The essence of a good story is one that involves struggle and hardship, but ihas a happy ending. And this story is one many people will want to hear about. Even better is when that story is true and give us an opportunity to expand our understanding of what we can do to help others, beyond the theater. All of this is what the movie “Dolphin Tale” brings to the table.
Last Friday, September 23, “Dolphin Tale” opened in nationwide release. It stars some big names, in relatively smaller parts, including Harry Connick, Jr., Ashley Judd and Morgan Freeman. There has been a large press effort made to get the word out about this film. It brought in nearly $17 million in revenue and jobs to Florida and no doubt will increase tourism to South Florida.
The film made over $19 million in its opening weekend, roughly half of the budget for the film. It opened to stiff competition in the kids market with Disney’s “The Lion King” re-release in theaters. There are quite a few things this story has, though, that its animated competitor does not.
The movie is based on the true story of a dolphin named Winter. Winter (playing herself) was stranded on a beach in 2006 in Clearwater, FL, after she got tied up in the rope of a crab trap. She is discovered by Sawyer Nelson (played by Nathan Gamble), a local eleven year-old boy, whose own life is unravelling. Sawyer’s father left him and his mother (played by Judd), his favorite cousin was headed off to Iraq and his grades are dismal, forcing him into summer school. The two forge a bond poigninantly portrayed and the film makers did a great job keeping the gore to a minimum. You know why she lost her tail, but thankfully, we didn’t have to see it happen.
As the bond between Winter and Sawyer deepen, the drama surrounding Winter’s future, the future of the rescue center rehabiliating Winter and in Sawyer’s own life build. Just as things could not look any worse, Sawyer and his friend, Hazel (played by Cozi Zuehlsdorff), who is also the daughter of Dr. Clay Haskett (Harry Connick Jr.) and head of the marine center, come up with an idea to save the Center from being sold to a hotel developer. They host “Save Winter Day,” and redemption arrives for all just in time.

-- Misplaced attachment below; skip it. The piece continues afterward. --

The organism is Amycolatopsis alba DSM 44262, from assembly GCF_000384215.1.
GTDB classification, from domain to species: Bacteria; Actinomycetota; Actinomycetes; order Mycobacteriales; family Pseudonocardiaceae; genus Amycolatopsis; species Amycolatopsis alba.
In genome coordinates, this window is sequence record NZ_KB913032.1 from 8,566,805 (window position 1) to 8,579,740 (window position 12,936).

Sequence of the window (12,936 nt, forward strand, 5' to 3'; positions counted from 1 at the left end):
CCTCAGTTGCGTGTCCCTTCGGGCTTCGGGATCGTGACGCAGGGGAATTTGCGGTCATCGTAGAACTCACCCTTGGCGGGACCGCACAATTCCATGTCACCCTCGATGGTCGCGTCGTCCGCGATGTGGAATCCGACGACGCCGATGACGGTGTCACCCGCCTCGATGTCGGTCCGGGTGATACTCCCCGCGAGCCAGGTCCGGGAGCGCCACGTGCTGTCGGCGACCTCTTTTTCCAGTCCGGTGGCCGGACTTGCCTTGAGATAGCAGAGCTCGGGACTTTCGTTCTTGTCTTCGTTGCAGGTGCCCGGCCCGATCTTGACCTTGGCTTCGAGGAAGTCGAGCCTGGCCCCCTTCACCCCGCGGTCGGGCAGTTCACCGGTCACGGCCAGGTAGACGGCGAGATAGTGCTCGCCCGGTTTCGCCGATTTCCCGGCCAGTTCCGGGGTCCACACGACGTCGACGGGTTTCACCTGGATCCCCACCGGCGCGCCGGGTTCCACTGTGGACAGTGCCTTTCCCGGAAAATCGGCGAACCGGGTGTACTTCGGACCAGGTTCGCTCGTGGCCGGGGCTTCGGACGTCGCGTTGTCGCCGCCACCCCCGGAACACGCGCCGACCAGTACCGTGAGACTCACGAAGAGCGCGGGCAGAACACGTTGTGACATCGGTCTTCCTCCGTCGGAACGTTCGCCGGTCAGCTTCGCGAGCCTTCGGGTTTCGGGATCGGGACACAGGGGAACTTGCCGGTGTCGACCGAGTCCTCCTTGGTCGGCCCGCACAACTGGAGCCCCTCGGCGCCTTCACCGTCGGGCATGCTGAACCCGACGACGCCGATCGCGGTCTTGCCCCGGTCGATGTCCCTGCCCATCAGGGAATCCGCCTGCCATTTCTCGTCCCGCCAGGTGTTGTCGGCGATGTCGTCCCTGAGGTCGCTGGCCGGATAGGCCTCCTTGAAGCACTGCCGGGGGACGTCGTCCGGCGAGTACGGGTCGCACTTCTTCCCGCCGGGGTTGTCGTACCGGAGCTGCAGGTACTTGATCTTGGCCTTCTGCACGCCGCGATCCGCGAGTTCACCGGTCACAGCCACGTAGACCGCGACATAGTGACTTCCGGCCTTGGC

Some of the more moving scenes center around what Winter does now – including help with the rehabilitation of people with physical disabilities and support foster care and adoption. Winter continues to make a huge impact, as evidenced by the dozens of stories posted on her website. Through this movie, kids will see that Winter is a rare glimpse into the beauty of creation and how we should support conservation and good works at a global, as well as local level.
As far as the movie itself, there were a few hiccups, but they don’t detract from the encouragement this movie provides. The film is just shy of two hours long, as well as the tempo can get a bit choppy. It goes from one high energy scene to a slower, more dramatic scene in quick succession, so it can get a little challenging to focus at times.
Overall, though, if you have kids, especially kids who love animals, this is a great family outing. I would suggest this for older children, above the age of 6, just for the length of time and involvement of the story. There are no issues with language, violence and not a hint of an inappropriate romantic overture. It is just a good, old fashion story with a happy ending the whole family will enjoy!
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